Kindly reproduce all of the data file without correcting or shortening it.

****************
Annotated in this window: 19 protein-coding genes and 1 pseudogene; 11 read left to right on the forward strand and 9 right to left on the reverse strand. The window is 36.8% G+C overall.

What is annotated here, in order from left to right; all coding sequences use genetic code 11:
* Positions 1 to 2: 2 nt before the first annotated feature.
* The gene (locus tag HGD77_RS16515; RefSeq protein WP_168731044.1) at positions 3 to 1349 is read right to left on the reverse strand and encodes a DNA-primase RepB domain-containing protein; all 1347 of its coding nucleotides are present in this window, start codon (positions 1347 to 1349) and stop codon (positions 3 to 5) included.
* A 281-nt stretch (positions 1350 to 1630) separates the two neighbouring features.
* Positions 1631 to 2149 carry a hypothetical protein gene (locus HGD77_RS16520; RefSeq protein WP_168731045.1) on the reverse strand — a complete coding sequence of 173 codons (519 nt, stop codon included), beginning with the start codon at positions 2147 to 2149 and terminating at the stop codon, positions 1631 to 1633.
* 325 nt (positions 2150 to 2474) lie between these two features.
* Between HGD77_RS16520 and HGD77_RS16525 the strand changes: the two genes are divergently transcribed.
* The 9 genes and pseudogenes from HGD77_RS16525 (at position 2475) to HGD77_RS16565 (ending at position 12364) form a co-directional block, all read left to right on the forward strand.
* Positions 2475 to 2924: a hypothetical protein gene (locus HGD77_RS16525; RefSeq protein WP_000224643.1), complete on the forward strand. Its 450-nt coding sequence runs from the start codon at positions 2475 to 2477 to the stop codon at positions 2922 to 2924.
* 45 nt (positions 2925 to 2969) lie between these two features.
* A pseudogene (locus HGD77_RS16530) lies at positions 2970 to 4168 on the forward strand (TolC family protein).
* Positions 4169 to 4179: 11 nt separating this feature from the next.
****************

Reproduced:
Annotated in this window: 19 protein-coding genes and 1 pseudogene; 11 read left to right on the forward strand and 9 right to left on the reverse strand. The window is 36.8% G+C overall.

What is annotated here, in order from left to right; all coding sequences use genetic code 11:
* Positions 1 to 2: 2 nt before the first annotated feature.
* The gene (locus tag HGD77_RS16515; RefSeq protein WP_168731044.1) at positions 3 to 1349 is read right to left on the reverse strand and encodes a DNA-primase RepB domain-containing protein; all 1347 of its coding nucleotides are present in this window, start codon (positions 1347 to 1349) and stop codon (positions 3 to 5) included.
* A 281-nt stretch (positions 1350 to 1630) separates the two neighbouring features.
* Positions 1631 to 2149 carry a hypothetical protein gene (locus HGD77_RS16520; RefSeq protein WP_168731045.1) on the reverse strand — a complete coding sequence of 173 codons (519 nt, stop codon included), beginning with the start codon at positions 2147 to 2149 and terminating at the stop codon, positions 1631 to 1633.
* 325 nt (positions 2150 to 2474) lie between these two features.
* Between HGD77_RS16520 and HGD77_RS16525 the strand changes: the two genes are divergently transcribed.
* The 9 genes and pseudogenes from HGD77_RS16525 (at position 2475) to HGD77_RS16565 (ending at position 12364) form a co-directional block, all read left to right on the forward strand.
* Positions 2475 to 2924: a hypothetical protein gene (locus HGD77_RS16525; RefSeq protein WP_000224643.1), complete on the forward strand. Its 450-nt coding sequence runs from the start codon at positions 2475 to 2477 to the stop codon at positions 2922 to 2924.
* 45 nt (positions 2925 to 2969) lie between these two features.
* A pseudogene (locus HGD77_RS16530) lies at positions 2970 to 4168 on the forward strand (TolC family protein).
* Positions 4169 to 4179: 11 nt separating this feature from the next.